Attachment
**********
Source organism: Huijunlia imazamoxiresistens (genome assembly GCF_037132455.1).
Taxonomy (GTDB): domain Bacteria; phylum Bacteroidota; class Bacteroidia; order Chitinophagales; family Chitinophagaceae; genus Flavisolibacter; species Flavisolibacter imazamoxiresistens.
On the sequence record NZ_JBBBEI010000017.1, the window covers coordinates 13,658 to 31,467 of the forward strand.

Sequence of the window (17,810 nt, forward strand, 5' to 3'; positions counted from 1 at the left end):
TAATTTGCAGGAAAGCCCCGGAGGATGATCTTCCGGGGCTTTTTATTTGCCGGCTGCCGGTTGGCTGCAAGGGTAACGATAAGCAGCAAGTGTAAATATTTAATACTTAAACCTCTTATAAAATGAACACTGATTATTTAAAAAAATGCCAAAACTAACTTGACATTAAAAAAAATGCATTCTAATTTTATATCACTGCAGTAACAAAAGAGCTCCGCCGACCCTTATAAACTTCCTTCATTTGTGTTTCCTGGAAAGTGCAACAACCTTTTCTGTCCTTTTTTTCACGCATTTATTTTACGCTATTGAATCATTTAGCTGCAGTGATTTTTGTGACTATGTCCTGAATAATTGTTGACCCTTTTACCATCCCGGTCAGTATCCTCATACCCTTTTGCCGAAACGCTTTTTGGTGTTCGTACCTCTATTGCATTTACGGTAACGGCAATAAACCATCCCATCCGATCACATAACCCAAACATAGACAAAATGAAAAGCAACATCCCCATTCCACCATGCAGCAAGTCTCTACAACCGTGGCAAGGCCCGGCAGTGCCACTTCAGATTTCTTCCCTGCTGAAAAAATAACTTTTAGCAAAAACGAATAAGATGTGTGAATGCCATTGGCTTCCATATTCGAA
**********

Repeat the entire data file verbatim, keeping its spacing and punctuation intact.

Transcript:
Source organism: Huijunlia imazamoxiresistens (genome assembly GCF_037132455.1).
Taxonomy (GTDB): domain Bacteria; phylum Bacteroidota; class Bacteroidia; order Chitinophagales; family Chitinophagaceae; genus Flavisolibacter; species Flavisolibacter imazamoxiresistens.
On the sequence record NZ_JBBBEI010000017.1, the window covers coordinates 13,658 to 31,467 of the forward strand.

Sequence of the window (17,810 nt, forward strand, 5' to 3'; positions counted from 1 at the left end):
TAATTTGCAGGAAAGCCCCGGAGGATGATCTTCCGGGGCTTTTTATTTGCCGGCTGCCGGTTGGCTGCAAGGGTAACGATAAGCAGCAAGTGTAAATATTTAATACTTAAACCTCTTATAAAATGAACACTGATTATTTAAAAAAATGCCAAAACTAACTTGACATTAAAAAAAATGCATTCTAATTTTATATCACTGCAGTAACAAAAGAGCTCCGCCGACCCTTATAAACTTCCTTCATTTGTGTTTCCTGGAAAGTGCAACAACCTTTTCTGTCCTTTTTTTCACGCATTTATTTTACGCTATTGAATCATTTAGCTGCAGTGATTTTTGTGACTATGTCCTGAATAATTGTTGACCCTTTTACCATCCCGGTCAGTATCCTCATACCCTTTTGCCGAAACGCTTTTTGGTGTTCGTACCTCTATTGCATTTACGGTAACGGCAATAAACCATCCCATCCGATCACATAACCCAAACATAGACAAAATGAAAAGCAACATCCCCATTCCACCATGCAGCAAGTCTCTACAACCGTGGCAAGGCCCGGCAGTGCCACTTCAGATTTCTTCCCTGCTGAAAAAATAACTTTTAGCAAAAACGAATAAGATGTGTGAATGCCATTGGCTTCCATATTCGAA